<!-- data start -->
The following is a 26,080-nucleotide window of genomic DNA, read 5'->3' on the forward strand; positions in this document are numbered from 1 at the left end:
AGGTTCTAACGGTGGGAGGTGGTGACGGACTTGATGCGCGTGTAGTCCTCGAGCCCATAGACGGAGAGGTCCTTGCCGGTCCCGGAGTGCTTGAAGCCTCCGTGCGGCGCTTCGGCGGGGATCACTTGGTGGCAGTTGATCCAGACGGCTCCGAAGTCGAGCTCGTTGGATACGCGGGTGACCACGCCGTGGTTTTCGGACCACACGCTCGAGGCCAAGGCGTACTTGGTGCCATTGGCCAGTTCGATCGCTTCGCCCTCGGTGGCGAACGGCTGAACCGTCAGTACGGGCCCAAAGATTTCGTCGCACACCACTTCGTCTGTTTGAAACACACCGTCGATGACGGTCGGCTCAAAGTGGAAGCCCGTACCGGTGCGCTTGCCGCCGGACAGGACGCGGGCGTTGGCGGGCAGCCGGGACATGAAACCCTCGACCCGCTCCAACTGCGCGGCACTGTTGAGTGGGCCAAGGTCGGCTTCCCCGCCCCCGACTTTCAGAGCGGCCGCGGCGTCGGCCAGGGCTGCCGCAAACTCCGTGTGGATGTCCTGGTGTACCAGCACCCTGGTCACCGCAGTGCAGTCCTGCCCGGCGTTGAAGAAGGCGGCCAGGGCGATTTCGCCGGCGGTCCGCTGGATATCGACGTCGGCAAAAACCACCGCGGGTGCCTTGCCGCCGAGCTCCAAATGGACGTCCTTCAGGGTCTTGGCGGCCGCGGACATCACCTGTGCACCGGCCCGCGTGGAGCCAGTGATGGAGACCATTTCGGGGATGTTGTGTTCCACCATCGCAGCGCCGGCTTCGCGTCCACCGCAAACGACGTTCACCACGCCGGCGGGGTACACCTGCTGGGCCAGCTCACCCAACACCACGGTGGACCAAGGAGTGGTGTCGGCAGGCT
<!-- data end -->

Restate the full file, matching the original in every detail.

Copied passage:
The following is a 26,080-nucleotide window of genomic DNA, read 5'->3' on the forward strand; positions in this document are numbered from 1 at the left end:
AGGTTCTAACGGTGGGAGGTGGTGACGGACTTGATGCGCGTGTAGTCCTCGAGCCCATAGACGGAGAGGTCCTTGCCGGTCCCGGAGTGCTTGAAGCCTCCGTGCGGCGCTTCGGCGGGGATCACTTGGTGGCAGTTGATCCAGACGGCTCCGAAGTCGAGCTCGTTGGATACGCGGGTGACCACGCCGTGGTTTTCGGACCACACGCTCGAGGCCAAGGCGTACTTGGTGCCATTGGCCAGTTCGATCGCTTCGCCCTCGGTGGCGAACGGCTGAACCGTCAGTACGGGCCCAAAGATTTCGTCGCACACCACTTCGTCTGTTTGAAACACACCGTCGATGACGGTCGGCTCAAAGTGGAAGCCCGTACCGGTGCGCTTGCCGCCGGACAGGACGCGGGCGTTGGCGGGCAGCCGGGACATGAAACCCTCGACCCGCTCCAACTGCGCGGCACTGTTGAGTGGGCCAAGGTCGGCTTCCCCGCCCCCGACTTTCAGAGCGGCCGCGGCGTCGGCCAGGGCTGCCGCAAACTCCGTGTGGATGTCCTGGTGTACCAGCACCCTGGTCACCGCAGTGCAGTCCTGCCCGGCGTTGAAGAAGGCGGCCAGGGCGATTTCGCCGGCGGTCCGCTGGATATCGACGTCGGCAAAAACCACCGCGGGTGCCTTGCCGCCGAGCTCCAAATGGACGTCCTTCAGGGTCTTGGCGGCCGCGGACATCACCTGTGCACCGGCCCGCGTGGAGCCAGTGATGGAGACCATTTCGGGGATGTTGTGTTCCACCATCGCAGCGCCGGCTTCGCGTCCACCGCAAACGACGTTCACCACGCCGGCGGGGTACACCTGCTGGGCCAGCTCACCCAACACCACGGTGGACCAAGGAGTGGTGTCGGCAGGCT